The Great Escape! Hurry Up, Houdini!" (Magic Tree House #50) by Mary Pope Osborne
Dear Jack and Annie,
Thank you for successfully completing your first mission to find a secret of greatness. Now on your new mission, I would like you to learn a second secret--this time, from the Great Houdini.
"Oh, man! The Great Houdini!" said Jack "He could escape from anything! Chains, ropes, locks, handcuffs, prisons! He was amazing!"
"Was he a criminal?" asked Annie.
"No, a performer--the greatest escape artist who ever lived!" said Jack.
It's the mid-summer in Frog Creek, and Jack and Annie find Merlin's note in the Magic Tree House a welcome escape from routine--a chance to take a time-travel mini-vacation to Coney Island in 1908 and meet the famous magician Harry Houdini.
The tree house comes down in a curious tree in the Japanese Tea Garden, where Jack and Annie discover themselves dressed in turn-of-the century knee pants with watch pocket for Jack and a jaunty sailor dress for his sister, with pockets full of pennies packed with plenty of purchasing power. The ever-conscientious Jack wants to buy tickets for Houdini's nine o'clock show right away, but the excitable Annie is enchanted by the thousands of tiny electric lights stung everywhere, and she just has to try a Coney Island hot dog, a real waffle cone, and some of Coney Island's famous rides. In a bit of literary irony, the sophisticated time and space travelers Annie and Jack prove a hard sell for the carnival ride shills:
"Trip to the Moon!" a young man shouted to them.
"Been there!" Jack said. "Done that!" added Annie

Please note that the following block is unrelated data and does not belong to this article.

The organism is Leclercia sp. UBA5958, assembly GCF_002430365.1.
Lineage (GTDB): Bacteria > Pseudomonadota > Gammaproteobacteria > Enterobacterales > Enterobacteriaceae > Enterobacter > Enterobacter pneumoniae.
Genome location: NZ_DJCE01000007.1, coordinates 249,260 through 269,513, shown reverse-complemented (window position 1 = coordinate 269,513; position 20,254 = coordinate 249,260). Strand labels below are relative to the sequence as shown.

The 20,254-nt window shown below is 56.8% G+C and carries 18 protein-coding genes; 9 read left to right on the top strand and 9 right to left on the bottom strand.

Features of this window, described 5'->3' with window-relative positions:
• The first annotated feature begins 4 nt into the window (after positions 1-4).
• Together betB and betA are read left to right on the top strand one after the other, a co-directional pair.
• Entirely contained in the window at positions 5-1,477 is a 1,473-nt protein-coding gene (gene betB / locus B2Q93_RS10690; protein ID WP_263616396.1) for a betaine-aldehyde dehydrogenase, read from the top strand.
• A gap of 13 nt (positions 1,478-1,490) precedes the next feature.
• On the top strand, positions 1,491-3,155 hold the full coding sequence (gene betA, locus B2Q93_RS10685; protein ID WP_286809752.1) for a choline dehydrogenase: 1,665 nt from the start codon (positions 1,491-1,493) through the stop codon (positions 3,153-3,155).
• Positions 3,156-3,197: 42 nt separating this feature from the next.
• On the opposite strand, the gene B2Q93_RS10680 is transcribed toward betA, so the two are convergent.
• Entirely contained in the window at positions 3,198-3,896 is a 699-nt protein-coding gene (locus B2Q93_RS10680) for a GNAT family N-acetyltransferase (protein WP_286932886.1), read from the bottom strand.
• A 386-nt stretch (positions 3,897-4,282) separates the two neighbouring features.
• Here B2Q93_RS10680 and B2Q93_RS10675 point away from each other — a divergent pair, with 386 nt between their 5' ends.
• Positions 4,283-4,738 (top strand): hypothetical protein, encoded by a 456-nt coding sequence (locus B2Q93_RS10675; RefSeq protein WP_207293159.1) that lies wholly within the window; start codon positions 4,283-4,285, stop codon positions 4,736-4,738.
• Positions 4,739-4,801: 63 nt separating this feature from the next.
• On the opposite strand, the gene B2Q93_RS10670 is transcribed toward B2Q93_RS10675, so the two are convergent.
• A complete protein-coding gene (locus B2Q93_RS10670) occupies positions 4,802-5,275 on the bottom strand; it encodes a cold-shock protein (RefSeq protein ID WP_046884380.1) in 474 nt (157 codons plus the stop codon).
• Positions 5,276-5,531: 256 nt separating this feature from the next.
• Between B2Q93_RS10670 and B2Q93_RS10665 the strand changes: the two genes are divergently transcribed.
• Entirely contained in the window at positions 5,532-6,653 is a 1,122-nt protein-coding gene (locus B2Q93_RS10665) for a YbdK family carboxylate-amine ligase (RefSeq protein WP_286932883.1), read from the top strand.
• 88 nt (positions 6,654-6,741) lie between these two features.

"Submarine ride! Departing now for the North Pole?"
"Been there!" said Annie. "Done that!" said Jack.
"Kansas Cyclone!" a girl shouted. "Come inside and be blown away!"
"Been there, done that, too!" said Jack. Annie laughed.
Still, thanks to Annie, by the time they arrive at the theater, their pockets are lighter, except for a vial of Merlin's Magic Mist, which enables them to be the world's best at anything. But, as Jack had feared, Houdini's show is already sold out, and the restive crowd outside is threatening a riot because the magic act set to open for Houdini seems to have absconded with the box office receipts and disappeared. How can the kids get inside and meet Harry Houdini to discover his own secret of greatness?
But the resourceful and daring Annie has a plan. Fast-talking her way in to see the stage manager, she sells him on the two of them as an magic act, Jolly Jack and the Amazing Annie, as a replacement opening act. A whiff from the magic vial for each of them turns Jack and Annie into the world's best magicians for an hour and they dazzle the crowd, and once inside the theater, they are sure that, even minus magical prowess, they have the power to complete their mission to discover Houdini's secret of greatness.
But surprisingly the secret doesn't come from Houdini himself, in Mary Pope Osborne's just-published-this-week Magic Tree House #50: Hurry Up, Houdini! (A Stepping Stone Book(TM)) (Random House, 2013), illustrated as always by the esteemed veteran artist Sal Murdocca. With this fiftieth title in the amazing Magic Tree House series, Osborne displays that she still has the wizardry to transform beginning readers into chapter book readers and whik them away on a summery theme-park mission with her potent magical mix of history, fantasy time-travel, and adventure that never fails to amaze and delight readers and to make the best-selling lists as well.
As is the tradition with Osborne's fiction books, this one is accompanied by a new non-fiction companion book, Magic Tricks from the Tree House: A fun companion to Magic Tree House #50: Hurry Up, Houdini! (A Stepping Stone Book(TM)) (Random House, 2013) with magic skills for those would-be Jolly Jacks and Amazing Annies among the beginning chapter book set.